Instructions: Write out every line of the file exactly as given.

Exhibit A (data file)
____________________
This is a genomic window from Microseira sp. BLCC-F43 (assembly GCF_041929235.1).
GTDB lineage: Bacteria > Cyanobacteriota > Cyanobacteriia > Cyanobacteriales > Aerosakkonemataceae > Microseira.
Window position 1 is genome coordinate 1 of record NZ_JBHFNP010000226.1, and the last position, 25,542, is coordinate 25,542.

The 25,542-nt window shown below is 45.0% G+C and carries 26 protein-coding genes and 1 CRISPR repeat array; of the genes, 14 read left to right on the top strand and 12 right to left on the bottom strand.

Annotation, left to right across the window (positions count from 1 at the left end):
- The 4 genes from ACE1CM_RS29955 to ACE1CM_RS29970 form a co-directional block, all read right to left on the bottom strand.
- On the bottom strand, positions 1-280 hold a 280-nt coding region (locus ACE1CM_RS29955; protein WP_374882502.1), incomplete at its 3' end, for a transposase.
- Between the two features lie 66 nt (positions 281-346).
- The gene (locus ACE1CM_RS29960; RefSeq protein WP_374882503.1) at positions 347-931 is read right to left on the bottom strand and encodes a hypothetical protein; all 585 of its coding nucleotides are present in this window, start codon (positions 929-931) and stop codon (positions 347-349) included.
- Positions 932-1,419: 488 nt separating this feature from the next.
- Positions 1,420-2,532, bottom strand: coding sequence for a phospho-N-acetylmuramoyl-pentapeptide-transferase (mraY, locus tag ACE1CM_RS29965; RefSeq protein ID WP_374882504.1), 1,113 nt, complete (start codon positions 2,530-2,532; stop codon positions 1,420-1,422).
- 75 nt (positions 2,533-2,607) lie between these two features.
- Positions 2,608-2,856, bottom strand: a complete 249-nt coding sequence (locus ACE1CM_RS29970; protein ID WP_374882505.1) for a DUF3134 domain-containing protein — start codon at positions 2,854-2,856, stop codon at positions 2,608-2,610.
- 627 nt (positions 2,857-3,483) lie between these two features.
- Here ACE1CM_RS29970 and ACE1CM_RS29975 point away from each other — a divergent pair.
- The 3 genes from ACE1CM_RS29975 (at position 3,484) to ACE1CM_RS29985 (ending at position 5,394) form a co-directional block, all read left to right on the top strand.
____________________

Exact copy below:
This is a genomic window from Microseira sp. BLCC-F43 (assembly GCF_041929235.1).
GTDB lineage: Bacteria > Cyanobacteriota > Cyanobacteriia > Cyanobacteriales > Aerosakkonemataceae > Microseira.
Window position 1 is genome coordinate 1 of record NZ_JBHFNP010000226.1, and the last position, 25,542, is coordinate 25,542.

The 25,542-nt window shown below is 45.0% G+C and carries 26 protein-coding genes and 1 CRISPR repeat array; of the genes, 14 read left to right on the top strand and 12 right to left on the bottom strand.

Annotation, left to right across the window (positions count from 1 at the left end):
- The 4 genes from ACE1CM_RS29955 to ACE1CM_RS29970 form a co-directional block, all read right to left on the bottom strand.
- On the bottom strand, positions 1-280 hold a 280-nt coding region (locus ACE1CM_RS29955; protein WP_374882502.1), incomplete at its 3' end, for a transposase.
- Between the two features lie 66 nt (positions 281-346).
- The gene (locus ACE1CM_RS29960; RefSeq protein WP_374882503.1) at positions 347-931 is read right to left on the bottom strand and encodes a hypothetical protein; all 585 of its coding nucleotides are present in this window, start codon (positions 929-931) and stop codon (positions 347-349) included.
- Positions 932-1,419: 488 nt separating this feature from the next.
- Positions 1,420-2,532, bottom strand: coding sequence for a phospho-N-acetylmuramoyl-pentapeptide-transferase (mraY, locus tag ACE1CM_RS29965; RefSeq protein ID WP_374882504.1), 1,113 nt, complete (start codon positions 2,530-2,532; stop codon positions 1,420-1,422).
- 75 nt (positions 2,533-2,607) lie between these two features.
- Positions 2,608-2,856, bottom strand: a complete 249-nt coding sequence (locus ACE1CM_RS29970; protein ID WP_374882505.1) for a DUF3134 domain-containing protein — start codon at positions 2,854-2,856, stop codon at positions 2,608-2,610.
- 627 nt (positions 2,857-3,483) lie between these two features.
- Here ACE1CM_RS29970 and ACE1CM_RS29975 point away from each other — a divergent pair.
- The 3 genes from ACE1CM_RS29975 (at position 3,484) to ACE1CM_RS29985 (ending at position 5,394) form a co-directional block, all read left to right on the top strand.